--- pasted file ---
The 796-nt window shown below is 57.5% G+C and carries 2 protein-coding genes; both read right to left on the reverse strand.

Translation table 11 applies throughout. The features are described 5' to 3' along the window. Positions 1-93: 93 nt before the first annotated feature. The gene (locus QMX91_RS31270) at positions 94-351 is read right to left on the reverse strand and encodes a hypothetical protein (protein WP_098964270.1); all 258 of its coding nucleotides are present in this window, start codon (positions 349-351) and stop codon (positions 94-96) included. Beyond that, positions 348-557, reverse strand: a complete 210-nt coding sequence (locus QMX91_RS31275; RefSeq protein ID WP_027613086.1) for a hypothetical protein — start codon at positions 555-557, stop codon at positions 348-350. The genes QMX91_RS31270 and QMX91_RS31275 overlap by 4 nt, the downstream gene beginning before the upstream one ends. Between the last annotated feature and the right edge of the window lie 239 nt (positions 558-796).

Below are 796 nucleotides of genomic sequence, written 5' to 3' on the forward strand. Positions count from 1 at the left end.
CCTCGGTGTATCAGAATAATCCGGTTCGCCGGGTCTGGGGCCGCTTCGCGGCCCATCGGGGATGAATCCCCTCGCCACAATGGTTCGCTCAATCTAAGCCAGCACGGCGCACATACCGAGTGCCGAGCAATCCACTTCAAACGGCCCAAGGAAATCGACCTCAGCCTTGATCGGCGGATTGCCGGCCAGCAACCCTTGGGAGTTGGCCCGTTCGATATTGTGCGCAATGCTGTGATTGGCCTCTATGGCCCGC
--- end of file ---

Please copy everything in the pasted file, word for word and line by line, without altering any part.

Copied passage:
The 796-nt window shown below is 57.5% G+C and carries 2 protein-coding genes; both read right to left on the reverse strand.

Translation table 11 applies throughout. The features are described 5' to 3' along the window. Positions 1-93: 93 nt before the first annotated feature. The gene (locus QMX91_RS31270) at positions 94-351 is read right to left on the reverse strand and encodes a hypothetical protein (protein WP_098964270.1); all 258 of its coding nucleotides are present in this window, start codon (positions 349-351) and stop codon (positions 94-96) included. Beyond that, positions 348-557, reverse strand: a complete 210-nt coding sequence (locus QMX91_RS31275; RefSeq protein ID WP_027613086.1) for a hypothetical protein — start codon at positions 555-557, stop codon at positions 348-350. The genes QMX91_RS31270 and QMX91_RS31275 overlap by 4 nt, the downstream gene beginning before the upstream one ends. Between the last annotated feature and the right edge of the window lie 239 nt (positions 558-796).

Below are 796 nucleotides of genomic sequence, written 5' to 3' on the forward strand. Positions count from 1 at the left end.
CCTCGGTGTATCAGAATAATCCGGTTCGCCGGGTCTGGGGCCGCTTCGCGGCCCATCGGGGATGAATCCCCTCGCCACAATGGTTCGCTCAATCTAAGCCAGCACGGCGCACATACCGAGTGCCGAGCAATCCACTTCAAACGGCCCAAGGAAATCGACCTCAGCCTTGATCGGCGGATTGCCGGCCAGCAACCCTTGGGAGTTGGCCCGTTCGATATTGTGCGCAATGCTGTGATTGGCCTCTATGGCCCGC